The overarching goal of this competing renewal application (P01-DK58398-11) continues to be the development of technologies that lead to new methods for studying, detecting, and treating type 2 diabetes, and their integration with hypothesis-driven diabetes research projects. The program involves collaboration of two major metabolic research centers at Duke University Medical Center and the University of Texas Southwestern Medical Center, Dallas. In the past funding cycle, our team's most compelling advances in technology development have centered on comprehensive tools for metabolic analysis, including NMR-based methods for measurement of metabolic flux and mass spectrometry-based methods for static profiling of intermediary metabolites. A key goal of the program in moving forward is to apply these tools in an integrated fashion to a diverse array of animal models and human subjects to gain a more comprehensive view of metabolic perturbations associated with development of type 2 diabetes than has heretofore been possible. The four projects and three cores of the program are organized around three core hypotheses: 1) Major complications of over-nutrition such as insulin resistance and glucose intolerance are the result of overload of normally functioning mitochondrial pathways rather than intrinsic deficiencies in mitochondrial metabolism;2) In addition to lipids, branched-chain amino acids and related metabolites play an important role in causation of mitochondrial dysfunction and loss of insulin sensitivity;3) Mitochondrial flexibility in oxidative and anaplerotic pathways is impaired in insuin resistant liver via constitutive activation of mTORCI and substrate overload. A distinguishing feature of the application is the translation of new understanding and hypotheses developed in cell and animal models in Projects 1, 2, and 3 to human subjects via the studies proposed in Project 4. Through this work, we hope to derive the most complete understanding to date of changes in metabolism within major organs and tissues during development of insulin resistance, type 2 diabetes, and related disorders, leading to novel therapeutic targets and new diagnostic tests for metabolic diseases that cripple modern society.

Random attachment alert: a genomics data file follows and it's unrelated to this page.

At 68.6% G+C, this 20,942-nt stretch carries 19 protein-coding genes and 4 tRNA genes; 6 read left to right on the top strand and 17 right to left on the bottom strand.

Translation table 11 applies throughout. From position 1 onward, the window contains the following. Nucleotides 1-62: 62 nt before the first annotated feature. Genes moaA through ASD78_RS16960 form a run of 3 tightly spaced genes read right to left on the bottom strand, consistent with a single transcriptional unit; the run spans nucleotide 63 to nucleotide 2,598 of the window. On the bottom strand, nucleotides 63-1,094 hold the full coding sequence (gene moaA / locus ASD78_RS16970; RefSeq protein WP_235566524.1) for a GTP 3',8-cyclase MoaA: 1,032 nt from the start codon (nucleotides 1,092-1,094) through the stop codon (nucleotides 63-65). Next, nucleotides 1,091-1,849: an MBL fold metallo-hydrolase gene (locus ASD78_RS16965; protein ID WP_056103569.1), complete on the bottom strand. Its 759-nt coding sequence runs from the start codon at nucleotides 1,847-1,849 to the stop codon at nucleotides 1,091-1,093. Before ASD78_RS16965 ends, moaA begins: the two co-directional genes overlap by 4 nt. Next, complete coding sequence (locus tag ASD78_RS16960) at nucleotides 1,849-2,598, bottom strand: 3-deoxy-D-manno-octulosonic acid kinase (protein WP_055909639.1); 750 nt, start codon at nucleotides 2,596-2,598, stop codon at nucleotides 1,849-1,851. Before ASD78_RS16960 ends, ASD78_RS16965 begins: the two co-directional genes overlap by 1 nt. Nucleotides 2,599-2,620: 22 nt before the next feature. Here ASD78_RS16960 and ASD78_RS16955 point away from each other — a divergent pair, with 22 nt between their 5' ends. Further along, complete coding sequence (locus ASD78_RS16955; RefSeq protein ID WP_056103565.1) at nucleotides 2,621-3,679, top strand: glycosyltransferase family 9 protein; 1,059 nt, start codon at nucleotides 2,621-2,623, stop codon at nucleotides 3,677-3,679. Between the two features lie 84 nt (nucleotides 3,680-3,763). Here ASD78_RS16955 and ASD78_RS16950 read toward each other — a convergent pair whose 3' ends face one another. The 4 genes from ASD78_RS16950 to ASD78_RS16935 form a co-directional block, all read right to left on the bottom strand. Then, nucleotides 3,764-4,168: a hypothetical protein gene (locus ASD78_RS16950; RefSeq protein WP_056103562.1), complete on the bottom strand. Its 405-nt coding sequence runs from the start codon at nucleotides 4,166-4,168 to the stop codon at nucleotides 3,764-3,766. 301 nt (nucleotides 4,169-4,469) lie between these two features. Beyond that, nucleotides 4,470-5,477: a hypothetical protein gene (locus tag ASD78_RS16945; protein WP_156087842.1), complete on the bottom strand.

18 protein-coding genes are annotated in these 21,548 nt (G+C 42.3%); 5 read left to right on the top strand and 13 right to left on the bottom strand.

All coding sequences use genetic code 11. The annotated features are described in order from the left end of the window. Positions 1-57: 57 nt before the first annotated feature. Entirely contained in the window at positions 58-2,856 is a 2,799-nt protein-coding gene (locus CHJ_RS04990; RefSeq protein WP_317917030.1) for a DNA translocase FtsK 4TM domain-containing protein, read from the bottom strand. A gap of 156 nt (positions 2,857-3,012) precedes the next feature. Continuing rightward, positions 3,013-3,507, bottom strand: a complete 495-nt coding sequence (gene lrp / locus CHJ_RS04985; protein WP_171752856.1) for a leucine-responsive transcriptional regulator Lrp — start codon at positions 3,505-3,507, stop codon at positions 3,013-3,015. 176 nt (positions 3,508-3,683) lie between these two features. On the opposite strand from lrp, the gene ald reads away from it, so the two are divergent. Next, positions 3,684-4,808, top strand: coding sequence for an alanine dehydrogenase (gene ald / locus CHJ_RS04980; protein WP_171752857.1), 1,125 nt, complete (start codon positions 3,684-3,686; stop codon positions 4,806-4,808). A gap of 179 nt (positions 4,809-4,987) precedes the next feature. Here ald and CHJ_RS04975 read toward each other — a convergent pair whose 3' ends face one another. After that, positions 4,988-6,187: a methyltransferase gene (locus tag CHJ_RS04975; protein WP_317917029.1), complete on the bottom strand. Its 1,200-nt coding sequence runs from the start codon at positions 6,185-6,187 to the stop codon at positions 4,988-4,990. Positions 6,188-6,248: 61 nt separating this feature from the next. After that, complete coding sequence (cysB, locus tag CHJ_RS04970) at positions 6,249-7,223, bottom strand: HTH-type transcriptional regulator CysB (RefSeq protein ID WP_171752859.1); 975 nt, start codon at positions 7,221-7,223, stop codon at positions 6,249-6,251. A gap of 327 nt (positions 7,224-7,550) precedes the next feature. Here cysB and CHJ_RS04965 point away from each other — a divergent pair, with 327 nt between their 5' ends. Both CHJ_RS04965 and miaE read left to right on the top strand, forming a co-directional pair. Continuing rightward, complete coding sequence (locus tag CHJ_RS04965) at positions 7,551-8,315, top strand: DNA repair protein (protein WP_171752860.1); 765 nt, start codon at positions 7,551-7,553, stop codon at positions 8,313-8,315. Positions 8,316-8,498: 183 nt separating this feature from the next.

This program seeks to integrate novel technologies for metabolic flux analysis and static metabolic profiling to gain a unique understanding of changes in peripheral metabolism during development of insulin resistance and type 2 diabetes. These new insights could lead to new diagnostic tests and novel therapies for this crippling disease.
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